- Language Tips
RIO DE JANEIRO - Chinese Premier Wen Jiabao here on Wednesday urged the international community to make joint efforts to promote sustainable development, while pledging China's readiness to live up to its responsibilities as a major developing country in this regard.
"To jointly promote sustainable development, we should take a fair, just, open and inclusive approach," said Premier Wen at the three-day UN Conference on Sustainable Development (Rio+20 summit), which opened Wednesday.
Chinese Premier Wen Jiabao delivers a speech at the UN Conference on Sustainable Development (Rio+20 summit) in Rio de Janeiro, Brazil, June 20, 2012. [Photo/Xinhua]
He stressed that countries around the globe should continue to work as partners, adhere to the Rio Principles, "especially the principle of common but differentiated responsibilities."
He announced that China will contribute 6 million US dollars to a UN Environment Program trust fund for projects and activities that help developing countries raise capacity for environmental protection.
He also promised that China will make available 200 million yuan ($31.7 million) for a three-year international project to help small island countries, least developed countries and African countries tackle climate change.
Noting that major progress has been made in meeting the Millennium Development Goals, Wen pointed out that the global process of sustainable development is "not balanced" as the gap between the North and the South is widening and resources and environment related issues remain acute.
"Sustainable development faces new and grave challenges posed by the international financial crisis, climate change, energy and food security and local conflicts," Wen said, adding that "preserving resources and the environment to achieve sustainable development is the only choice we have."
Creating "a green and prosperous world" should be "the ultimate goal we should pursue as we work together to advance the global process of sustainable development," the premier said.
He proposed that to jointly promote sustainable development, the international community should explore effective models of growing green economy, he proposed.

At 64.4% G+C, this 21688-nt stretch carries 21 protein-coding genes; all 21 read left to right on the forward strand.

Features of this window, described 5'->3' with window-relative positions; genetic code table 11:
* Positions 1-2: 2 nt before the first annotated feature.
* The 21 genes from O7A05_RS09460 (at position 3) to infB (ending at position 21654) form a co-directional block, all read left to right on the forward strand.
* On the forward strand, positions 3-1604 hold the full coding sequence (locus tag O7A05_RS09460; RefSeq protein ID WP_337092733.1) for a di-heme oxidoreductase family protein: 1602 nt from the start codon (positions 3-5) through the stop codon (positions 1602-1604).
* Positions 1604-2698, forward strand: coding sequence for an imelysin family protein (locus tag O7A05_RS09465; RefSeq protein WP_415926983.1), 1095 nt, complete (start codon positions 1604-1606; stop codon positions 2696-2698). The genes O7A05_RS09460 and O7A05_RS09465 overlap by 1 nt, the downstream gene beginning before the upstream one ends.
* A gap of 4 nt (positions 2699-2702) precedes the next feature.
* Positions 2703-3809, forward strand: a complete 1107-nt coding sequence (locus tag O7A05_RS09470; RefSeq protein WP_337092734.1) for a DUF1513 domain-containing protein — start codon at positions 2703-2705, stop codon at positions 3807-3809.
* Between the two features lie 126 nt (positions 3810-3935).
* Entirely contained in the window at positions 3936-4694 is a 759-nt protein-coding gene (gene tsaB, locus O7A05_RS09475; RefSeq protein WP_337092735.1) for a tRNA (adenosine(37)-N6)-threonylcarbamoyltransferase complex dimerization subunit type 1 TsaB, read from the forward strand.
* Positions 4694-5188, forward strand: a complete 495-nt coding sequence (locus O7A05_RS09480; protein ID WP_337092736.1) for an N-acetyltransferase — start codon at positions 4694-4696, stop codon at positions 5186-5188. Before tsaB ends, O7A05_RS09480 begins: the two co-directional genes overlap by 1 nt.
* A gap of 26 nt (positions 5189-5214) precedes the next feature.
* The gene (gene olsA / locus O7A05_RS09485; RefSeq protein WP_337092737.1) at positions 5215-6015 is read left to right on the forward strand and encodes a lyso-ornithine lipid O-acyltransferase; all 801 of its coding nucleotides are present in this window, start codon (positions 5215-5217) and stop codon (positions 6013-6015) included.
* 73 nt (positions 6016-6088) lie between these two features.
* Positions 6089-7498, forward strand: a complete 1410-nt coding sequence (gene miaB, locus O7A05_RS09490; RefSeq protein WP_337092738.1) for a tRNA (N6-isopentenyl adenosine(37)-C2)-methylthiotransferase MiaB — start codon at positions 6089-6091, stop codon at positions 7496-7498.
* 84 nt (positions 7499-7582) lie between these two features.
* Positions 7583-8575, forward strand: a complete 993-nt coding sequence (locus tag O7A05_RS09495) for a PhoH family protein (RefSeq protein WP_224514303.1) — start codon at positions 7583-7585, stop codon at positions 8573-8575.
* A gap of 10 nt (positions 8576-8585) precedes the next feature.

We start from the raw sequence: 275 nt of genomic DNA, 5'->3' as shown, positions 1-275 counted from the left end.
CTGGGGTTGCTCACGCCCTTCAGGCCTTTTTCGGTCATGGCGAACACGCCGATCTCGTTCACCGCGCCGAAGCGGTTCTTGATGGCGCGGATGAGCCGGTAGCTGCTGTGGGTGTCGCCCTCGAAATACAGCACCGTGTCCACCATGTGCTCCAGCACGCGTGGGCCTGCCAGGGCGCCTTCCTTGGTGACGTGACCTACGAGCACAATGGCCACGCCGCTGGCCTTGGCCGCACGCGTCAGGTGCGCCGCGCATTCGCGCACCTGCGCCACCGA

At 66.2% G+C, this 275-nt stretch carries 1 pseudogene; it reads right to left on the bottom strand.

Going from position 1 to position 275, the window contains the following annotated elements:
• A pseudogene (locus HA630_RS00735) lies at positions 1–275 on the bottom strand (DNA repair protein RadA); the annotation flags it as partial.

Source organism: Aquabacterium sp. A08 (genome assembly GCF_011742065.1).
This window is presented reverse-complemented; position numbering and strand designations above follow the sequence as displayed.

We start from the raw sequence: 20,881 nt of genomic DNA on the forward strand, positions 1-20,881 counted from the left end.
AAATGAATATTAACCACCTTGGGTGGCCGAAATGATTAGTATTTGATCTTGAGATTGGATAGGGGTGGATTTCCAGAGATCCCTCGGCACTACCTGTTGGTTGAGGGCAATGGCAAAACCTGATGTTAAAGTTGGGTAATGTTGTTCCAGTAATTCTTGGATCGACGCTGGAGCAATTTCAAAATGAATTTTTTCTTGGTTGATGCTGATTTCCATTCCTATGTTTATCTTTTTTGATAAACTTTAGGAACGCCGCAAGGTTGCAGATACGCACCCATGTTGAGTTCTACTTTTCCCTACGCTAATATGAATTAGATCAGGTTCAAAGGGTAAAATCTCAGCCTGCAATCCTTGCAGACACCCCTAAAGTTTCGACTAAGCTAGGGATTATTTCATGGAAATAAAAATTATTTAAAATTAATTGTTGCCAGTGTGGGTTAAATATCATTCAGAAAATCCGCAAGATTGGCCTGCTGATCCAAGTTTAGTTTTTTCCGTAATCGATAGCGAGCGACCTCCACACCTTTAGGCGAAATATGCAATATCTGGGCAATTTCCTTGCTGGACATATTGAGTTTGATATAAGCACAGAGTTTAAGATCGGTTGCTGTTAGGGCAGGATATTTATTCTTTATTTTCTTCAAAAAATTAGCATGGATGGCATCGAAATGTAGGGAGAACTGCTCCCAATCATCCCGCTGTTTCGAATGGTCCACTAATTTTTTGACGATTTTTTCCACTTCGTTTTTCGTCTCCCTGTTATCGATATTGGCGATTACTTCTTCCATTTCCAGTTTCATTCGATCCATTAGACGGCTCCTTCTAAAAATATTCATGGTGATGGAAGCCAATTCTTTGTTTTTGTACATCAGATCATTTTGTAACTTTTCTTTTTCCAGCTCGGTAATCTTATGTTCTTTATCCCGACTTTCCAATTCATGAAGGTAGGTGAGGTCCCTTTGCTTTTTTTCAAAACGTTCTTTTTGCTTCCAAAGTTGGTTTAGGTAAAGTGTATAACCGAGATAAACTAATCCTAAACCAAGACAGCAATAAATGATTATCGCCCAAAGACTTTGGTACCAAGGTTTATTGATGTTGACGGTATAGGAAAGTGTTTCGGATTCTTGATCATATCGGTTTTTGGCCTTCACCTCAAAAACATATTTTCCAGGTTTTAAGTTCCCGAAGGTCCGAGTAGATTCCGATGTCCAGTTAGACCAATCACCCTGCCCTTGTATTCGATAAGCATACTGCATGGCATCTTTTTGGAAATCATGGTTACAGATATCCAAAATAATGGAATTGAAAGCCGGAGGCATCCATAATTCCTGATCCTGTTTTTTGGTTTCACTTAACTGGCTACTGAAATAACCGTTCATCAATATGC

While there are no uniform standards or models for green economy, "green economy should be pursued according to the actual conditions of a country," he said.
"We should pursue green economy as an effective way of promoting sustainable development in all countries and advancing global economic recovery," he said.
The premier also proposed improving the mechanism of global governance to promote sustainable development, stressing that the United Nations should play a leading role in developing an effective institutional framework of sustainable development.
"Its (the UN's) capacity for guidance, coordination and implementation should be enhanced so that it can better integrate the three pillars of economic growth, social progress and environmental protection," he said.
He called for "a new type of partnership" for sustainable development with the participation of international agencies, governments and the public.
Meanwhile, the premier said China is ready to live up to its responsibilities. "The more it develops, the more opportunities China will create and the more contribution it will make to the world," he said.
China will help other developing countries raise capacity for environmental protection, ecological preservation and desertification control, Wen said.
He said promoting sustainable development is a great cause that will benefit both current and future generations and pledged that China will work with the international community to share opportunities and meet challenges.
The Rio+20 summit is another large-scale high-level international conference on sustainable development following the 1992 UN Conference on Environment and Development in Rio de Janeiro and the 2002 World Summit on Sustainable Development in Johannesburg, South Africa.
The Rio+20 summit aims to review the progress made in sustainable development over the past 20 years and act urgently in the face of the global financial crisis, reiterate political commitments and address new problems and challenges for sustainable development.
More than 120 heads of state or government and over 40,000 representatives are attending the summit.